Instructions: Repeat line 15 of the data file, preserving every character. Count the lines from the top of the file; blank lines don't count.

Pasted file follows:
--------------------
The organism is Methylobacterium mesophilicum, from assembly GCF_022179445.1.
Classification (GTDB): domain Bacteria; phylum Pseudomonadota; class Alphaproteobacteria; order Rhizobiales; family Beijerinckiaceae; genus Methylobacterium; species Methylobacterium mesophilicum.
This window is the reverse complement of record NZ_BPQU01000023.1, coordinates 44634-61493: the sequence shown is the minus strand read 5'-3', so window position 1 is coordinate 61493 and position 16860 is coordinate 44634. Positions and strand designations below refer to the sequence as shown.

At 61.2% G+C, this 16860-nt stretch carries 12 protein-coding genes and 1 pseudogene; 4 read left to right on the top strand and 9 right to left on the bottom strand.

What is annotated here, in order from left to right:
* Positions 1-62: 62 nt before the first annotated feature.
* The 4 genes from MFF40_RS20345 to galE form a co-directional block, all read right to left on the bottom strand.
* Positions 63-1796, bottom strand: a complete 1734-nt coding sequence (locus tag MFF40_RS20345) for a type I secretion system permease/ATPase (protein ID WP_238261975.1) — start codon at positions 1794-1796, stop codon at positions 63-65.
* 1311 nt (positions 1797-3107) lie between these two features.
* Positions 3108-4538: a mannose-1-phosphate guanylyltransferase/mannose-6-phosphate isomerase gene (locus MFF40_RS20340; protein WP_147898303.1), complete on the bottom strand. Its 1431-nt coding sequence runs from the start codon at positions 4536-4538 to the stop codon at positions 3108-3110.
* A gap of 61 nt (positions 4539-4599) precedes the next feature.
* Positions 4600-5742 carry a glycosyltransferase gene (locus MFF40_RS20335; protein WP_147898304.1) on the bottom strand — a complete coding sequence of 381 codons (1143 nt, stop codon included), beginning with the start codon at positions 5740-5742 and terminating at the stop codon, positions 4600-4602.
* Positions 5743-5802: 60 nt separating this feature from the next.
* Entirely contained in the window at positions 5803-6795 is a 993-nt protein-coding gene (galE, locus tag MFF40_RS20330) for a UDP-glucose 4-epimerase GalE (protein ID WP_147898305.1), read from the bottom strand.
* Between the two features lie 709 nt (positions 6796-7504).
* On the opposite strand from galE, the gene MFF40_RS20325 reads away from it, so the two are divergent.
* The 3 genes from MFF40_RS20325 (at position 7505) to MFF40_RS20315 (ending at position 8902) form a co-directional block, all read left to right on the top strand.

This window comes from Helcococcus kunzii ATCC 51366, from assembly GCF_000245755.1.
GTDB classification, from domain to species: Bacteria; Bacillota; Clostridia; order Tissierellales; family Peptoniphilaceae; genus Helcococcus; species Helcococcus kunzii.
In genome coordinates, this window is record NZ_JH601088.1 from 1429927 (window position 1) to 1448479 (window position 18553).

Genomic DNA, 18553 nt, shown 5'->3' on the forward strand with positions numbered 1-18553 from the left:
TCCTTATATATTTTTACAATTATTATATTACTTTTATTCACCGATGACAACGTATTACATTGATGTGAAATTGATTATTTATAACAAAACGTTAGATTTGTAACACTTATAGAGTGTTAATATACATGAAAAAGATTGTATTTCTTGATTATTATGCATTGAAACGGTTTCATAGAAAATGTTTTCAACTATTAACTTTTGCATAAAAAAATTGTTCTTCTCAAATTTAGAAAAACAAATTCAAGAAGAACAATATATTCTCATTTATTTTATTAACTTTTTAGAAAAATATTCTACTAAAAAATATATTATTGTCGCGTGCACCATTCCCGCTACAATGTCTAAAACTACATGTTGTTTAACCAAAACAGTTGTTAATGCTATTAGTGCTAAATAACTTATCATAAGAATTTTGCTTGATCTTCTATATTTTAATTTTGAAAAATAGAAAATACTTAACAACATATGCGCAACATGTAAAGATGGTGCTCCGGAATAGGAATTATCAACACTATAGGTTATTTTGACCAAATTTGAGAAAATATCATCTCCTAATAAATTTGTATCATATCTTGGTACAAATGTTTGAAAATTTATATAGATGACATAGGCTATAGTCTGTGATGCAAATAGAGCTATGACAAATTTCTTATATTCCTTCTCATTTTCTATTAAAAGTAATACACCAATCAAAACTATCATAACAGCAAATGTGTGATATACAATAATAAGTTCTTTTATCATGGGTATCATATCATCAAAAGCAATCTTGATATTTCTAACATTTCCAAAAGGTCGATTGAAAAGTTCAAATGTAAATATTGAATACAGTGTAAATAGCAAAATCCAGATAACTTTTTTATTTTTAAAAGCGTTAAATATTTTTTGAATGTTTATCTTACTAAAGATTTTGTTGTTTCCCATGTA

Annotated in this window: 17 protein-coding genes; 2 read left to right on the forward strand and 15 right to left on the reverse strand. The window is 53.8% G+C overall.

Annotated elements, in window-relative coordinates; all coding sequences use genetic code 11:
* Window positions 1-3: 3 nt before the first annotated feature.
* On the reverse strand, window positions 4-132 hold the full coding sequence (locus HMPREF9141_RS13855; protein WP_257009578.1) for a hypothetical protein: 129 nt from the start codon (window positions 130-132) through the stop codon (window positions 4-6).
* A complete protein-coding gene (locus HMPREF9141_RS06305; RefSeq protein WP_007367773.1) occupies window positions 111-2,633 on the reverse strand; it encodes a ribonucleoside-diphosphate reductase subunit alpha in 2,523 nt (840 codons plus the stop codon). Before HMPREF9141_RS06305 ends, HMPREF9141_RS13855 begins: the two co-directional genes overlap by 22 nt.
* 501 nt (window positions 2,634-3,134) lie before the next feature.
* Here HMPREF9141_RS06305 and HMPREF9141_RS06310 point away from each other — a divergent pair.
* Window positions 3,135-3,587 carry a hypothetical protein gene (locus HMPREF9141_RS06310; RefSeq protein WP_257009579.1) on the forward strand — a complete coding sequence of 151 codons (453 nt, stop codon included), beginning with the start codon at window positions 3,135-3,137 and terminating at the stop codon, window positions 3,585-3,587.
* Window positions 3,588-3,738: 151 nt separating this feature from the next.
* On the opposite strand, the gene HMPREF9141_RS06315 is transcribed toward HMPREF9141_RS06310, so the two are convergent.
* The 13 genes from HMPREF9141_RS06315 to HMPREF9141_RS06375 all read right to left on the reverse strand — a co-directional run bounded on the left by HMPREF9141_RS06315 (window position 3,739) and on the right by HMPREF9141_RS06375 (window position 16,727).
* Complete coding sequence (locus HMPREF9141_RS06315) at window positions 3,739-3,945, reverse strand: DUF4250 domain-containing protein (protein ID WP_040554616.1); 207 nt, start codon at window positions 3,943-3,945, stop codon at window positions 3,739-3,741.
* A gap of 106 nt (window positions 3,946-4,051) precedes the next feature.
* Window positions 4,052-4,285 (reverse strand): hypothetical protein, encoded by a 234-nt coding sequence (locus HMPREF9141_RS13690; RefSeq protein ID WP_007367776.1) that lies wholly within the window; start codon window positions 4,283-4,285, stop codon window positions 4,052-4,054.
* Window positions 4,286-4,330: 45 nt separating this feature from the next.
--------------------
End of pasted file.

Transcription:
* Between the two features lie 709 nt (positions 6796-7504).